Remember House? Or Sherlock? They aren't exactly "like-able" characters by definition; yet, the characters are complex enough that we want to keep watching. They keep us intrigued. But they are fiction - something we have to keep watching to see if we can relate.
Then there is reality TV - the 5 minute clip where they take us into their house or life to show us who they really are: a home maker, a real-estate broker, a student, who gives it all up to follow their dream. That dream may be to become a singer, a chef, a designer. Who doesn't want to follow that American Dream?
This brings me to a new TV show that's currently 4 episodes in: The Taste (check your ABC network listing for times, but I believe it airs Tuesday - heck I watch most everything on Hulu now).
I believe it has just the right amount of recipe for people to fall in love with this show: it contains a little bit of drama (i.e. the competition) for excitement; it contains the personal insight (i.e. the clip of who they are and what they had given up to be here and what winning would mean to them) for tugging at your heart strings; and finally just the right amount of characters on the judges panel (i.e. Simon Cowell vs Paula Abdul, Bruno Tonioli vs Carrie Ann Inaba, Christina Aguilera vs Cee Lo vs Adam Levine).
So the premise of this show is similar to The Voice - just substitute the talent of singing with the talent of cooking. There are some deviation to this analogy, but let's just go with it for now.
Part 1: The Audition
A bunch of people try out by cooking that one dish that they believe they can wow the judges. So this sounds like Masterchef, or Top Chef, or any other cooking show, right? Nope - not this one. The Taste has a few interesting caveats that could work for or against the contestants. But the end result is similar to The Voice, and that's to get onto one of the judge's teams (or kitchens).
First, they are required to plate their entire dish on a spoon. Each judge is suppose to be able to eat a spoonful and then decide if they love it or hate it. No re-taste, no second spoon - just one. The problem is that they have no idea what they are eating. In one of the shows, one of the guys served up mole. But one judge was expecting satay. That backfired on the poor guy. It's also intriguing how these stellar top of line chefs keep guessing at the proteins: was that fish? a tuna? seabass? halibut? It just goes to show that a spoonful isn't very much - and it goes all so very quickly. And if these top chefs with impeccable palates are guessing at the ingredients...? well enough said, you get the point.
Second, the plating is on a spoon. One extra drop of too much acidity or too much oil, or a pinch of too much salt, and it could all go south. Or worst, you don't pick the best part or the right proportion (i.e. too thin, too thick) of the protein to highlight in that spoonful. Plating in this small tiny thing seems to be its own challenge. If you see the plates that they plate (for the camera) - it looks completely different.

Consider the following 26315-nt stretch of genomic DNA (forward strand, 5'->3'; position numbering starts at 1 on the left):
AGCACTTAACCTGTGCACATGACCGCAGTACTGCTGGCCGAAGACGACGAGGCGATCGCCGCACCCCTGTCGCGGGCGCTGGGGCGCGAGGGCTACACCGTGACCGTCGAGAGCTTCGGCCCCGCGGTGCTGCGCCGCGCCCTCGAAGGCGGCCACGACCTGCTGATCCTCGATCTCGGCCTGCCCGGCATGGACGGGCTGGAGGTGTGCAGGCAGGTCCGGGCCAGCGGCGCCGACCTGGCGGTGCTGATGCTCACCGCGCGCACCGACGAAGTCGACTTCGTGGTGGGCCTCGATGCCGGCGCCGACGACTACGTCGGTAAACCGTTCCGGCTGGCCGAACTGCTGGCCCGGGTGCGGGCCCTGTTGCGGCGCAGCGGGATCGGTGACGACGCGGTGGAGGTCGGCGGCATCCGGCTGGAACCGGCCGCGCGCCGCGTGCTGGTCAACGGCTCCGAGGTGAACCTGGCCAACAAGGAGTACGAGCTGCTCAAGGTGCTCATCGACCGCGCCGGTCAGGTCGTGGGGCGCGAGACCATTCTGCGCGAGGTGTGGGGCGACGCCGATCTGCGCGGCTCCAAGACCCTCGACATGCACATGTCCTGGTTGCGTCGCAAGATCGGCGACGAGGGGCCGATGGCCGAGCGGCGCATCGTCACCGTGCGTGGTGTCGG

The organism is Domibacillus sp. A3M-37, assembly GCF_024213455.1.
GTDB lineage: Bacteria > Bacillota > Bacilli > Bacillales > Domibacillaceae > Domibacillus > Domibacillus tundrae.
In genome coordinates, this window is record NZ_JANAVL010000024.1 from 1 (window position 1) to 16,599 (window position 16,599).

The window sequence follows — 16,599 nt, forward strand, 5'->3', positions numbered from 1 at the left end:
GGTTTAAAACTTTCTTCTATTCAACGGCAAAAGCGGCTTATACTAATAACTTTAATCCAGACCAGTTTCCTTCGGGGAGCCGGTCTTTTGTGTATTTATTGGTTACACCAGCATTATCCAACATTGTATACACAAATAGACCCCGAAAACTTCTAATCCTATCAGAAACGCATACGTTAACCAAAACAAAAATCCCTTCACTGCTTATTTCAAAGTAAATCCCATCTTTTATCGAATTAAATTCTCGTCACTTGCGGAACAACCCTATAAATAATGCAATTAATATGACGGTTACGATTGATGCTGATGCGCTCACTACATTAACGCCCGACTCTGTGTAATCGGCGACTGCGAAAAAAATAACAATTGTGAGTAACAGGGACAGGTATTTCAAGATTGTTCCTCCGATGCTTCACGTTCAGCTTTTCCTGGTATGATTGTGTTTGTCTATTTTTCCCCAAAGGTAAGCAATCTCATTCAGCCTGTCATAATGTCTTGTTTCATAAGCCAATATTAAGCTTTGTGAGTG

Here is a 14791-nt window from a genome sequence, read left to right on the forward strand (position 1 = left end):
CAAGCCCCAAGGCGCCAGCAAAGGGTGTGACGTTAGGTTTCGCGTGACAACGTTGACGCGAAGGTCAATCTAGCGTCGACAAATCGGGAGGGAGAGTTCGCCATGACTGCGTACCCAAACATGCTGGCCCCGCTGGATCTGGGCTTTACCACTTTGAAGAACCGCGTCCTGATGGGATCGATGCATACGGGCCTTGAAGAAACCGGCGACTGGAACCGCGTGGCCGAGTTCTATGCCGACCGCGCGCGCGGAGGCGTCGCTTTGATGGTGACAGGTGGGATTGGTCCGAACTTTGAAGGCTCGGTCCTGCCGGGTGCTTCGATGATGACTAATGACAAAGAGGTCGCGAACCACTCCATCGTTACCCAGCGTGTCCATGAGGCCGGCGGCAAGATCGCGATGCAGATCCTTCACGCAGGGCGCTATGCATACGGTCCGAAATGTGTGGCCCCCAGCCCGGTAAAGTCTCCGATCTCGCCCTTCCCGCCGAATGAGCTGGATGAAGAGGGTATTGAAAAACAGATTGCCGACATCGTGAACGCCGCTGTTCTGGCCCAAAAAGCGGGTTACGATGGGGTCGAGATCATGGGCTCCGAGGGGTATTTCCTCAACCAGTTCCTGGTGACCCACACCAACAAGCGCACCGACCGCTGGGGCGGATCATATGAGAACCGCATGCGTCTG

Third, the taste test is blind. They don't see the chef or cook until after they tasted their dish and locked in their "Yay" or "Nay" vote. So sometimes after the chefs or cooks describe their dishes, the judges actually get it and regret making their "Nay" choices. I personally felt like they let a few good ones go that would have made this a more neck-to-neck competition. But ultimately they lock in their "Yay" or "Nay" according to that one bite, and not according to how fine-looking the contestant is, or what story (sometimes sob-story) they had. If more than one judge votes "Yay" for the contestant, then the contestant gets to pick which team they want to be on.
So I keep mentioning the judges. Who are they? let me just say that this line-up would leave me starstruck if I were ever to meet them. These are four, top dogs in the restaurant industries: Nigella Lawson, Anthony Bourdain, Ludo Lefebvre, Brian Malarkey. And they each have their own personality, some completely opposites from one another. For example, Ludo is very passionate, Nigella is very poised and calm. Makes for great television drama if you ask me ;)
I mentioned earlier that The Taste reminded me a lot to The Voice, but it doesn't quite work the same. Here is why:
There is no reference point in The Taste. When the judges on The Voice listen to someone perform, they do often recognize the song, so they have a reference of what it should be. For example, if someone sings "I Will Always Love You," the judges will know it's that Whitney Houston song and will rate if they did the song justice with the contestant's own version. However, as already mentioned, The Taste judges often struggle in identifying what dish or ingredients are being presented to them. There is no reference for what this dish was suppose to be, so they can't be judged on creativity (a good plan) vs execution (how well it represents the plan). They only get judged on execution...
Judges "yay" or "nay" is nor transparent on The Taste until the reveal. On The Voice, the judges will know who said "yay" to the singer. So the judges can compete with one another for someone to be on their team. On The Taste, the votes are locked in secretly and are only revealed to one another during the same time it is revealed to the contestant. This takes away from some of the "well if you're going to bid, then i'm going to bid too" competition amongst the judges and, imho, takes away some of the drama between the judges ;)
That's all the review I have so far for now. The shows has a second part past the audition, but I will get to that later. Check out Episode 4 here. It's the most recent episode on ABC's website.
So I watch way too much TV. But my excuse is that it's the background stuff while I craft, or fold/iron laundry. So what do you think? Will you give this a watch? If so, leave me your comments on here...